This wide-ranging and insightful collection of interviews with D. A. Pennebaker (b. 1925) spans the prolific career of this pioneer of observational cinema. From the 1950s to the present day, D. A. Pennebaker has made documentary films that have revealed the world of politics, celebrity culture, and the music industry. Following his early collaborations with Robert Drew on a number of works for television, his feature-length portrait of Bob Dylan on tour in England in 1965 (the landmark film Dont Look Back) established so-called direct cinema as a form capable of achieving broad theatrical release. With Monterey Pop, Pennebaker inaugurated the popular mode of rock concert film (or “rockumentary”), a style of filmmaking he has expanded on through a number of films, including Ziggy Stardust and the Spiders from Mars and Depeche Mode: 101.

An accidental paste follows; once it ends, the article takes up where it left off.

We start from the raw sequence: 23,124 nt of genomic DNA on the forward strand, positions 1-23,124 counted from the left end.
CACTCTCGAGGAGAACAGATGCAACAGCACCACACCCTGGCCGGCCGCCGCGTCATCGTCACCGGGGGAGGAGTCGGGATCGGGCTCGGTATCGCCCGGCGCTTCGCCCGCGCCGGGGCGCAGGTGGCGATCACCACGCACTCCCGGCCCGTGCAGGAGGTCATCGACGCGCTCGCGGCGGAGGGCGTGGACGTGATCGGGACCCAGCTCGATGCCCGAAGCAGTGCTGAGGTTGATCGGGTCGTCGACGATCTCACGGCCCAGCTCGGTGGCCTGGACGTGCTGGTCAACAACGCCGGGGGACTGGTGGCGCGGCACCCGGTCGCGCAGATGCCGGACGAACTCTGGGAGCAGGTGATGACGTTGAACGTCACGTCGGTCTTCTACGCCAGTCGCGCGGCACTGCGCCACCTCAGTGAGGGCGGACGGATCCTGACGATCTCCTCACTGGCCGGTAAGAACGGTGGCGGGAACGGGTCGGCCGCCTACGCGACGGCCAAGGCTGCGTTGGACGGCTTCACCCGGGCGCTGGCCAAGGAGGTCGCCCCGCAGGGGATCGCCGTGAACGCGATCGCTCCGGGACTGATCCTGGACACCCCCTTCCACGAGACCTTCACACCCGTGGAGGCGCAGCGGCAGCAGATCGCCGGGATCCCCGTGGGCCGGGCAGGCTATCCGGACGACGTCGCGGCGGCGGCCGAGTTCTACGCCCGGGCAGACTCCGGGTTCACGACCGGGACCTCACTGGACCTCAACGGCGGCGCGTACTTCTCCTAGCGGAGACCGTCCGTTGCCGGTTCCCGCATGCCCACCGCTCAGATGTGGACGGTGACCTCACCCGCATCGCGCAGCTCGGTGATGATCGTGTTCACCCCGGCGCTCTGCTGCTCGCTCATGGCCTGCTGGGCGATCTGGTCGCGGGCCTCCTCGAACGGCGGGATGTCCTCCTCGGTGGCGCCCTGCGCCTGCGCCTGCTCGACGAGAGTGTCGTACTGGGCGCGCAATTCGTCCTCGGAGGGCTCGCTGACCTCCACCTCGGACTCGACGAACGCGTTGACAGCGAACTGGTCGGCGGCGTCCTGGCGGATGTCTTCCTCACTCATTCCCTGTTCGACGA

Pennebaker has always regarded collaboration as an integral part of his filmmaking methods. His long-running collaboration with Richard Leacock and subsequently his work with Chris Hegedus have enriched his approach and, in the process, have instituted collaboration as a working practice integral to American direct cinema. His other collaborations, particularly those with Jean-Luc Godard and Norman Mailer, resulted in innovative combinations of observational techniques and fictional aesthetics. Such films as The War Room, which was about the 1992 Democratic primaries and was nominated for an Academy Award, and the 2009 Kings of Pastry continue to explore the capacities of observational documentary. In 2012 Pennebaker was the first documentary filmmaker to be awarded an Academy Honorary Award by the Academy of Motion Picture Arts and Sciences.